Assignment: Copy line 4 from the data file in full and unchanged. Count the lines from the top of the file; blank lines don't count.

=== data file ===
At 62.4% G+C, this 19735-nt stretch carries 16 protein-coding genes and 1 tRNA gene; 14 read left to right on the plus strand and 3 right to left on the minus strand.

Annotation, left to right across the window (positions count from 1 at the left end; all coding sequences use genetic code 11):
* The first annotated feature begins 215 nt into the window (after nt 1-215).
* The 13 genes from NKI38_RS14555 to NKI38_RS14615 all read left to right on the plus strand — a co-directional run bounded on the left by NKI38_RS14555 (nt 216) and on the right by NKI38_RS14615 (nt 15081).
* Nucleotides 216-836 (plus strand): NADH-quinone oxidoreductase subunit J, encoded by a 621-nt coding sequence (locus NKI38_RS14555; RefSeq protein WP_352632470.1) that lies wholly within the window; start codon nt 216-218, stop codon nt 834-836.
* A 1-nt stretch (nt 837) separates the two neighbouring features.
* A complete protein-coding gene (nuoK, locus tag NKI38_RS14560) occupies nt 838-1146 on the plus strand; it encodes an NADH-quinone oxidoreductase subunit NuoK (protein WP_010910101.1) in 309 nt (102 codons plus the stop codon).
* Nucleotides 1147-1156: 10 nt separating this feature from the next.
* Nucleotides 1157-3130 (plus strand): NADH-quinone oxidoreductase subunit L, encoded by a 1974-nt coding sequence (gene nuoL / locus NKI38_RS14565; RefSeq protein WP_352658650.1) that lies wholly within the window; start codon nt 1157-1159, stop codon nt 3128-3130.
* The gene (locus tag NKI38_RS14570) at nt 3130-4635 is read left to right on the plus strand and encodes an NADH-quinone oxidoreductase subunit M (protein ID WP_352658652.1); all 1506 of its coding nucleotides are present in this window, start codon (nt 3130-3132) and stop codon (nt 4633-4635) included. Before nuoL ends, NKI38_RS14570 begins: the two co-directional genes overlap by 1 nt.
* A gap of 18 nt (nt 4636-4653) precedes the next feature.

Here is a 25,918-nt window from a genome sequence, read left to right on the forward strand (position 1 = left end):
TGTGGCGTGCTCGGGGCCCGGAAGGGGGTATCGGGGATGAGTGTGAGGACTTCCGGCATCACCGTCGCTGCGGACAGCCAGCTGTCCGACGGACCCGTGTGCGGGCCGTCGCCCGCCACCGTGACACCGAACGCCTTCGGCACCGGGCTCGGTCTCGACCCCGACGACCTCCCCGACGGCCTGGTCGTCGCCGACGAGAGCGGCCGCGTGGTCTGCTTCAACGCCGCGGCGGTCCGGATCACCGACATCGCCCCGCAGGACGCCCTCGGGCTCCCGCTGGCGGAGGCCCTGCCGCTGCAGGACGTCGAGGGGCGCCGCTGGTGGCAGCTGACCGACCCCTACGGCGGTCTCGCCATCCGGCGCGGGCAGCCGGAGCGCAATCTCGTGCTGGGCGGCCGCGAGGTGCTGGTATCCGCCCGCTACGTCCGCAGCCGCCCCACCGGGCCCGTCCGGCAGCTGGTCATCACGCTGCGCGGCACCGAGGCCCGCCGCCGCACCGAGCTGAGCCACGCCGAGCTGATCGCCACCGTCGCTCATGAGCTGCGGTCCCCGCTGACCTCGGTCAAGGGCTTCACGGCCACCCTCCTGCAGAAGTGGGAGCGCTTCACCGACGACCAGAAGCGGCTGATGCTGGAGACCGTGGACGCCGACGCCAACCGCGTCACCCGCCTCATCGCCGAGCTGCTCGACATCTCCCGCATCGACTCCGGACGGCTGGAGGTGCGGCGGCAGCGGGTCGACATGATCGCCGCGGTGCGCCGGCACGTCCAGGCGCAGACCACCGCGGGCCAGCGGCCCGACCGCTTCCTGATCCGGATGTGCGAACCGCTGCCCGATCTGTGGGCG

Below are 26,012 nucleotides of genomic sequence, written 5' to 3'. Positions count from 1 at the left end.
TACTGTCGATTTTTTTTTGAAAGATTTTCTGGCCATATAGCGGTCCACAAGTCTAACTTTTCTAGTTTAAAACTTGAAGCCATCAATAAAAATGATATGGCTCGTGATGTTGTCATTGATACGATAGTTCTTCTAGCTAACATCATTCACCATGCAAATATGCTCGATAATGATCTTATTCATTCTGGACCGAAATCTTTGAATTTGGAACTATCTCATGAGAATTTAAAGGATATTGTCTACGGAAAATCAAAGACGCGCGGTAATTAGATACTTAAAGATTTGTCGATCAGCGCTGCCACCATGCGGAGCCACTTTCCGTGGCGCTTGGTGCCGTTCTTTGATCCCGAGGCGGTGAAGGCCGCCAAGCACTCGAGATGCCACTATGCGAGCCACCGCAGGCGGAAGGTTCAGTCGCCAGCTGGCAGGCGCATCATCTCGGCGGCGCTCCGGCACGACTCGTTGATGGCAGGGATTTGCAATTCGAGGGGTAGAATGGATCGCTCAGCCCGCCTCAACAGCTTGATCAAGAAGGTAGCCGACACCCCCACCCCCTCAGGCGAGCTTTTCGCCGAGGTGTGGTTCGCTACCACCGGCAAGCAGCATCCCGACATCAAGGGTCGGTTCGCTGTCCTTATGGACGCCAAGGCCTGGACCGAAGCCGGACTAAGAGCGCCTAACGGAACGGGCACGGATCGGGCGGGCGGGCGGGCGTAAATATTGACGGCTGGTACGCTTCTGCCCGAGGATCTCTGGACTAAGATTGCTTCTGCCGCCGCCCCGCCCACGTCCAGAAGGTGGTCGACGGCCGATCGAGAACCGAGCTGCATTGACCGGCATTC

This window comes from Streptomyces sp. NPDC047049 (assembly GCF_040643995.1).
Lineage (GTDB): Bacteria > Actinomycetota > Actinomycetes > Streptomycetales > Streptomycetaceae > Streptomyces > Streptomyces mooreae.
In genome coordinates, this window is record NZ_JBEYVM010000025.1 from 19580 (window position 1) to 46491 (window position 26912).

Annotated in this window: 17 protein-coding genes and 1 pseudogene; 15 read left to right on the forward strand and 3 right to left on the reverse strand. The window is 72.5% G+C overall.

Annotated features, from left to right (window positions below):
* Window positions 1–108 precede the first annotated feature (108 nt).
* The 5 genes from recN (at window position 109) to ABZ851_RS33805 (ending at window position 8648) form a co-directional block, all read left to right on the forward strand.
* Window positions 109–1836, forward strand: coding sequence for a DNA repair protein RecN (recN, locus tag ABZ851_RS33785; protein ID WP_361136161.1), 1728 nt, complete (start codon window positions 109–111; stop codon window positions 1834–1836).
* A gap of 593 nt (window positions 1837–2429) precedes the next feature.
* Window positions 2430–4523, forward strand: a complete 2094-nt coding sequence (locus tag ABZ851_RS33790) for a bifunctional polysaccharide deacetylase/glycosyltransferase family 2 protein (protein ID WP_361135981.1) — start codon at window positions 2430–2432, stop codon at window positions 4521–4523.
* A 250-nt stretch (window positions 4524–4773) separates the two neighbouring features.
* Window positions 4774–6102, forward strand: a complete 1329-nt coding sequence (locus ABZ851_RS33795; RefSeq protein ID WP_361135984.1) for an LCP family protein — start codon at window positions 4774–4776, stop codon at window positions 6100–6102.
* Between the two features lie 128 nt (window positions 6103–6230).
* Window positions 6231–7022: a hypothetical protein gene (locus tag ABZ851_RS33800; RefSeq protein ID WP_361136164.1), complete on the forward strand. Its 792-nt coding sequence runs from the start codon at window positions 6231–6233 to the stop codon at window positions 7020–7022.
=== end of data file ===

* The 13 genes from NKI38_RS14555 to NKI38_RS14615 all read left to right on the plus strand — a co-directional run bounded on the left by NKI38_RS14555 (nt 216) and on the right by NKI38_RS14615 (nt 15081).